Nashville, TN March 1-2, 2003, Mississippi River States Intergalactic Bead Festival

Nashville, TN March 1-2, 2003, Mississippi River States Intergalactic Bead Festival

Post by Phineas T Beadd Director National Bead Societ » Thu, 27 Feb 2003 06:24:56



Mississippi River States Intergalactic Bead Festival
Nashville, TN March 1-2, 2003
10AM - 5PM Saturday, March 1 and Sunday, March 2 - Tennessee State
Fairgrounds, I-65 to Exit 81 Wedgewood Avenue east to Raines Ave or I-440
Exit 6 Nolensville Pike/4th Avenue north. Follow signs.

Over thirty vendors from twelve states with an extraordinary display of
ancient, antique, vintage, and modern handmade beads for sale. The
Cumberland Valley Bead Society with headquarters in Nashville, TN., will be
hosting a welcome booth. Festival highlights include: beadmaking
demonstrations, identification and appraisals. Admission: $8.00 Saturday
$5.00 Sunday. BRING THIS LISTING FOR $1 OFF ADMISSION - 12 years old and
under free. For Festival Information, 888-729-6904, www.beadshows.com,,  For
Cumberland Valley Bead Society Information contact Pam Hall (615) 889-5392,
www.landofodds.com/beadsociety.

PRESS RELEASE FOR MISSISSIPPI RIVER STATES INTERGALACTIC BEAD FESTIVAL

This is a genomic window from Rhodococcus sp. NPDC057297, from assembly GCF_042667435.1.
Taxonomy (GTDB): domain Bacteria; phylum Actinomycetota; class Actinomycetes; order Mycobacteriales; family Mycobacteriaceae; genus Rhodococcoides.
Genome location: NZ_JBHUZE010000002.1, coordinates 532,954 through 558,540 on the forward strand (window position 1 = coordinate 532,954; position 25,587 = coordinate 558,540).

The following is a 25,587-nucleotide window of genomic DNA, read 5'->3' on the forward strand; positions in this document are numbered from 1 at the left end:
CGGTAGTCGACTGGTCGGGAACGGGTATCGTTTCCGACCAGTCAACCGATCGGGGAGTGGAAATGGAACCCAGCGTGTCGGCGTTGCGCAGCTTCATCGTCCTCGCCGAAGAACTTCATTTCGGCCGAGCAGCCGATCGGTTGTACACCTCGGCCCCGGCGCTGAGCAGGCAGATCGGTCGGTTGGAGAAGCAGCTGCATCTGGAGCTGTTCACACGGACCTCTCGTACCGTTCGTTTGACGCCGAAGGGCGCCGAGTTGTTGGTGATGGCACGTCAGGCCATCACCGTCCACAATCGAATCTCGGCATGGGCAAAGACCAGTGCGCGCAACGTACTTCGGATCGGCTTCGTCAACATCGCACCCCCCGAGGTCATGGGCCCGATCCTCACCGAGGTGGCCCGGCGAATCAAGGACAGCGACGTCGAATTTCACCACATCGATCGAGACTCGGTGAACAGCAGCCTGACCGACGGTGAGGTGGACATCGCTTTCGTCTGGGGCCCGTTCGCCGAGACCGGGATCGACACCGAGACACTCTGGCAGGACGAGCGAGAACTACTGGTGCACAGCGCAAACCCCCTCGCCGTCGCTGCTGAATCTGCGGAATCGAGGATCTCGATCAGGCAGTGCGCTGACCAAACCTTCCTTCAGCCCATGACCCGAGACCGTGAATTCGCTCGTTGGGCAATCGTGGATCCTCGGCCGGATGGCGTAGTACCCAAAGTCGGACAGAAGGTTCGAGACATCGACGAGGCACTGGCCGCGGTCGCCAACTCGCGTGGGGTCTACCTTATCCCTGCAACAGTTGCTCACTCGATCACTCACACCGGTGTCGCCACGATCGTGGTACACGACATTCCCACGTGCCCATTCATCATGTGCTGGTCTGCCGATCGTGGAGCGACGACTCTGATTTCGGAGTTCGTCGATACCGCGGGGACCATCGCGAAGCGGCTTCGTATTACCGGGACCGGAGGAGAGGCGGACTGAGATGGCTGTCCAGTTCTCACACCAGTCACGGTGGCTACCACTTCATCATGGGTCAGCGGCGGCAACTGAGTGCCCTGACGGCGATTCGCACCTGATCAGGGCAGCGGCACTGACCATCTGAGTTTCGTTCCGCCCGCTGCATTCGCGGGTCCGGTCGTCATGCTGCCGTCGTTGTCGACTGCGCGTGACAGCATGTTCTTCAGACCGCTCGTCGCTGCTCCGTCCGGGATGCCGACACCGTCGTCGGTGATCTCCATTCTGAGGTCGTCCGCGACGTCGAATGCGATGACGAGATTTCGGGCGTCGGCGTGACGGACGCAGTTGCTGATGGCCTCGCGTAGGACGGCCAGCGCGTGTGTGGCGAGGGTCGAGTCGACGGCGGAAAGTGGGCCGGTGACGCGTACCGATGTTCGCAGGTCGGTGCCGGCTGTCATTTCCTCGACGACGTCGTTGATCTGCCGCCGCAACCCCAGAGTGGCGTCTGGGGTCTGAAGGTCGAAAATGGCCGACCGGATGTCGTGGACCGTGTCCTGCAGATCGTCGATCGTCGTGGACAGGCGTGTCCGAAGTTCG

Nashville, TN The Mississippi River States Intergalactic Bead Festival will
take place 10AM-5PM Saturday, March 1 and Sunday, March 2. Over thirty
vendors from twelve states will show and sell their wares of ancient to
modern beads, bead books, beading supplies, and finished jewelry at the
Tennessee State Fairgrounds, I-65 to Exit 81 Wedgewood Avenue east to Raines
Ave or I-440 Exit 6 Nolensville Pike/4th Avenue north. Follow signs. An
interesting mix of history and art, this bead extravaganza will feature
seventy-five tables representing the country's finest bead vendors.
     How much are beads a part of our culture today? Although centuries old,
they remain an active part of our modern society, from the strand of pearls
passed down from your great-grandmother to the rosaries or prayer beads used